5th/7th Battalion, Royal New Zealand Infantry Regiment

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5th/7th Battalion, Royal New Zealand Infantry Regiment
RNZIRCapBadge.jpg
Cap badge of the Royal New Zealand Infantry Regiment
Active December 2012 – Present
Country  New Zealand
Allegiance HM The Queen
Branch Army
Type Reserve (TF)
Role Light Role Infantry
Size Three companies
Garrison/HQ HQ - Trentham
Wellington Company - HMNZS Olphert
West Coast Company - Wanganui
East Coast Company - Napier
Motto Onward
March 5th Battalion -
Quick -
7th Battalion -
Quick - Wellington and
The Dashing White Sergeant
Slow -
Commanders
Commanding officer Lieutenant Colonel Ian Macdonald
Regimental Sergeant-Major Warrant Officer Class One Michael Yorwarth

5th/7th Battalion, Royal New Zealand Infantry Regiment is a territorial force infantry battalion of the Royal New Zealand Infantry Regiment with its headquarters in Trentham, New Zealand.

History[edit]

The 7th (Wellington (City of Wellington's Own) and Hawke's Bay) Battalion, RNZIR was formed in 1964 during the reorganisation of the army by the amalgamation of two separate regiments:

  • 5th Wellington Regiment
  • 9th Hawke's Bay Regiment (which had earlier incorporated the 17th (Ruahine) Regiment)

The Wellington West Coast and Taranaki regiment became the 5th (Wellington West Coast and Taranaki) Battalion, RNZIR

The respective amalgamations saw the new regiments become TF battalions of the Royal New Zealand Infantry Regiment. This lasted until another reorganisation in 1999, which saw the TF battalions split from the RNZIR to become multi-function battalion groups.

One of 7th Battalion's regimental marches, "The Dashing White Sergeant", was inherited from the Hawkes Bay Regiment who inherited it from the Royal Berkshire Regiment which the Hawkes Bay Regiment was aligned with.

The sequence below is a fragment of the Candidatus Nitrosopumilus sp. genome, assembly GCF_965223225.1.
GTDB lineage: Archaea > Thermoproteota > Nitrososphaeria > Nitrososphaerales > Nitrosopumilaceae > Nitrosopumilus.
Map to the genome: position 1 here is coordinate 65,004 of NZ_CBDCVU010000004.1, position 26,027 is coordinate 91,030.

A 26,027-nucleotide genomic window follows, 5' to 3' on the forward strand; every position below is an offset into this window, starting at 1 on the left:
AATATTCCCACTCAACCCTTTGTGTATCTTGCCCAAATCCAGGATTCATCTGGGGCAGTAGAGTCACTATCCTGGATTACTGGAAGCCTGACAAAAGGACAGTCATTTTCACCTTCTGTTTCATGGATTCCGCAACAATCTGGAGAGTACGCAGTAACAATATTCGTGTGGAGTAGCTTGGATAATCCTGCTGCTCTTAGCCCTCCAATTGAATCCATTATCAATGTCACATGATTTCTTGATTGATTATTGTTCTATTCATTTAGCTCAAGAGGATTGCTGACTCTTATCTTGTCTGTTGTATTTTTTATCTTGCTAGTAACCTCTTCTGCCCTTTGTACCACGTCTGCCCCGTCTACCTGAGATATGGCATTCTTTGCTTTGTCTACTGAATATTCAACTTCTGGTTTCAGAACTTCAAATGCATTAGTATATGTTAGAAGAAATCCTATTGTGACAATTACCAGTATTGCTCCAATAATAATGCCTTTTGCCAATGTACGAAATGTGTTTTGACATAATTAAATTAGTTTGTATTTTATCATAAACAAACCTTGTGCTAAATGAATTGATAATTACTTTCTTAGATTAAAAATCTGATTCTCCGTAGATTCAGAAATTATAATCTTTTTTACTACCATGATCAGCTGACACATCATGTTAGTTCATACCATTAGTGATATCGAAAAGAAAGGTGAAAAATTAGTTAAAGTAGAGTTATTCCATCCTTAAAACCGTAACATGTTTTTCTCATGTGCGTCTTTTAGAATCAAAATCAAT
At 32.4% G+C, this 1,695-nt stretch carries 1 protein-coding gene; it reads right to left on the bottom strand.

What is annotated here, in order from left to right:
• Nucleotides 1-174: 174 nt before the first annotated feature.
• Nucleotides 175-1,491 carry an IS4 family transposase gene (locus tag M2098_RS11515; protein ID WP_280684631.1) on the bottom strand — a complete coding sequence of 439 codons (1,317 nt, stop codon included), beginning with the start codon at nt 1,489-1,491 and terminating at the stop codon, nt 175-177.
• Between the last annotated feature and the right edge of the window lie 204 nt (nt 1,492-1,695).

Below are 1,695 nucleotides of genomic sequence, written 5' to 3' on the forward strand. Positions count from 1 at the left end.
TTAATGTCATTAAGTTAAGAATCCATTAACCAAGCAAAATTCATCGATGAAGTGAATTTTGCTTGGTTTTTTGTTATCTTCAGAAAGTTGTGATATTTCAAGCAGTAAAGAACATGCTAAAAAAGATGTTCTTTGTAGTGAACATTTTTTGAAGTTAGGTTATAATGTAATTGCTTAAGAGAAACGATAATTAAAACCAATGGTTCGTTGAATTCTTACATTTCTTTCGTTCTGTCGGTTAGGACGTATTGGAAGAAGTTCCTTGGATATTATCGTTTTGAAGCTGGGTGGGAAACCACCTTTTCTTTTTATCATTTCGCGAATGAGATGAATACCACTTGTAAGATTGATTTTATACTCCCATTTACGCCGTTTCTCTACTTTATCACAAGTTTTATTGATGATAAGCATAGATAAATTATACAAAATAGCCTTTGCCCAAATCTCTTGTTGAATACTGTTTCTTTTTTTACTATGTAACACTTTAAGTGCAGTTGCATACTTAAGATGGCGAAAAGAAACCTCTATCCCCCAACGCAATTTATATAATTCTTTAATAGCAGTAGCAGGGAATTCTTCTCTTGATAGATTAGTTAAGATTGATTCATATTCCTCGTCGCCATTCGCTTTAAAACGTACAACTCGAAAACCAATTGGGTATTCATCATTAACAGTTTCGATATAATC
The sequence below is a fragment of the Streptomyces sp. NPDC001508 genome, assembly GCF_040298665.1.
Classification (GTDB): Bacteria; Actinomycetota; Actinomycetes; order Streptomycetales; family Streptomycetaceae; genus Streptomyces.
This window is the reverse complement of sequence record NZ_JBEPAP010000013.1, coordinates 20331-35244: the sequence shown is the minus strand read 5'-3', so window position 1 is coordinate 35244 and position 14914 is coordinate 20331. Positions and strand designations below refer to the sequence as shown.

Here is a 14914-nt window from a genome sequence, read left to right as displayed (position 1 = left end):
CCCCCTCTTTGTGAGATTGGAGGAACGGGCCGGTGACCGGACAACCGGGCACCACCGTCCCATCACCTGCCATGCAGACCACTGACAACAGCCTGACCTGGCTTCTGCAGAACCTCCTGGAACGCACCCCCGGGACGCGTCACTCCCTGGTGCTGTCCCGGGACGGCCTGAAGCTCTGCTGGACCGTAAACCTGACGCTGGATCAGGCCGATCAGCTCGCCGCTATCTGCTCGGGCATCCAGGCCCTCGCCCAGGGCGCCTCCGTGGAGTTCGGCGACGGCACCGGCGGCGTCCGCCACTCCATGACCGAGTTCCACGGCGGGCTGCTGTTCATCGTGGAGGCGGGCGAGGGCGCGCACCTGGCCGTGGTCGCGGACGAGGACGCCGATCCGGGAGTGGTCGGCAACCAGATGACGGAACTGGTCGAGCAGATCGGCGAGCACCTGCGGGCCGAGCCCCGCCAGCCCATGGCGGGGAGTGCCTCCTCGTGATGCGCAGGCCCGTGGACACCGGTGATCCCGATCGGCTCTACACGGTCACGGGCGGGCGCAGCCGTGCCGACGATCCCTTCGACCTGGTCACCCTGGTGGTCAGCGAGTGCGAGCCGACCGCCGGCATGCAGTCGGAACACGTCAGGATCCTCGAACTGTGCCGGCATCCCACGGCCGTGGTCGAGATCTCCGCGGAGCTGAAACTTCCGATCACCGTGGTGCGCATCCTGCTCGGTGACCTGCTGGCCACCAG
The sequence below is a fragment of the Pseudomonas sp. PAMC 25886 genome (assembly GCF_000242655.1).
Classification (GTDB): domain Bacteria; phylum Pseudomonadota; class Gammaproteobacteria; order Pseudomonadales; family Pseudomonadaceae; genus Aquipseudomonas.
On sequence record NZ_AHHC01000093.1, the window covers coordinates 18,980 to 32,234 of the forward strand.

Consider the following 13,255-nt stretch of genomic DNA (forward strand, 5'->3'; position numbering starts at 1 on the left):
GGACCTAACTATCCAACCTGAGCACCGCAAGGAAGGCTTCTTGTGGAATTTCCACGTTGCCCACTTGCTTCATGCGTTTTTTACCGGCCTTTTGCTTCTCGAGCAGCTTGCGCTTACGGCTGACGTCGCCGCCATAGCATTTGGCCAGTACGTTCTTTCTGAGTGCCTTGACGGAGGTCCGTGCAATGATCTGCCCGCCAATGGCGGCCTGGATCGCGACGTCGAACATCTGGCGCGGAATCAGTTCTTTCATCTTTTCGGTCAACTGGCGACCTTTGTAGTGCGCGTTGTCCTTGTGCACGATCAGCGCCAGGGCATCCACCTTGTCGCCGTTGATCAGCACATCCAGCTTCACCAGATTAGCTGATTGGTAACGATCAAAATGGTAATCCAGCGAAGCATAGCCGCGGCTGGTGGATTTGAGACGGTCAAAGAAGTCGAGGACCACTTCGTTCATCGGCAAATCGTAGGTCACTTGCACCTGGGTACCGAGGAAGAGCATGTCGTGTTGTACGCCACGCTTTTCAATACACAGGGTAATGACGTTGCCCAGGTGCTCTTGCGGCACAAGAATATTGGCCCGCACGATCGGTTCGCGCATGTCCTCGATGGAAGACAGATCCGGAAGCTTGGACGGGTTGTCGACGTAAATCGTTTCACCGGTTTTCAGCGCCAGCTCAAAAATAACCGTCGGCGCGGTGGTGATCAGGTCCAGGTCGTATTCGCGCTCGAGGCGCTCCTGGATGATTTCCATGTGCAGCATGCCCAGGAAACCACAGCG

Then again in 2012 the territorial force reorganised with the battalion groups splitting and the former units rejoining their parent corps and regiments. The infantry battalions were amalgamated from six to three, this included the 5th and 7th battalions which amalgamated to form the 5/7 Battalion, Royal New Zealand Infantry Regiment.[1]

Regimental bands[edit]

Until 30 June 2012, both battalions each had a regimental band or regimental pipes and drums. But funding to the territorial force bands was cut in favour of keeping the full-time New Zealand Army band.[2] Both the former Regimental Pipes and Drums of the 5th (Wellington West Coast and Taranaki) Battalion, RNZIR and the Regimental Band of the 7th (Wellington (City of Wellington's Own) and Hawke's Bay) Battalion, RNZIR continue as incorporated societies while retaining their respective uniforms, rank, instruments and bandrooms. Notably, 7th Battalion Band performed at Government House, Wellington for the territorial force amalgamation parade in March 2013.[3]

Battle honours[edit]

  • 5th (Wellington West Coast and Taranaki) Battalion[4]
    • New Zealand
    • South Africa
    • First World War: Somme 1916–18, Messines 1917, Ypres 1917, Bapaume 1918, Hindenburg Line, Landing at ANZAC, France and Flanders 1916–1918, Sari Bair 1915, Gallipoli 1915, Egypt 1915–1916
    • Second World War: Greece 1941, Crete, Sidi Rezegh 1941, Minquar Qaim, El Alamein, North Africa 1940–1943, Cassino I, The Senio, Italy 1943–45, Solomons

The RNZIR is one of two unique regiments of the Commonwealth, in that it is one of two regiments to have its own country's name as a battle honour. This dates from the service of the Taranaki Volunteer Rifle Corps, from which the Taranaki Regiment is descended, during the New Zealand Land Wars, specifically in the Battle of Waireka.

The other unit to share this honour is the Cape Town Highlanders Regiment a reserve mechanised unit of South African Army.

  • 7th (Wellington (City of Wellington's Own) and Hawke's Bay) Battalion
    • South Africa 1900–02
    • First World War: Somme 1916–18, Messines 1917, Ypres 1917, Bapaume 1918, Hindenburg Line, Sambre (Le Quesnoy), Landing at ANZAC, France and Flanders 1916–18, Sari Bair, Gallipoli 1915
    • Second World War: Greece 1941, Crete, Tobruk 1941, Minquar Qaim, El Alamein, Tebaga Gap, The Sangro, Cassino I, The Senio, Solomons 1942–44

Alliances[edit]

References[edit]

  1. ^ Broadley, Jon (December 2012). "Territorials Become More Joined Up". NZ Army News. pp. 8–9. Retrieved 14 December 2012. 
  2. ^ Ray, Adam. "Military bands break up thanks to spending cuts". 3 News NZ. Retrieved 2013-05-18. 
  3. ^ "Disestablished Army Band Plays On For The Army This Sunday". Scoop. Retrieved 2013-05-18. 
  4. ^ http://wwct_regt.tripod.com/regions.htm

External links[edit]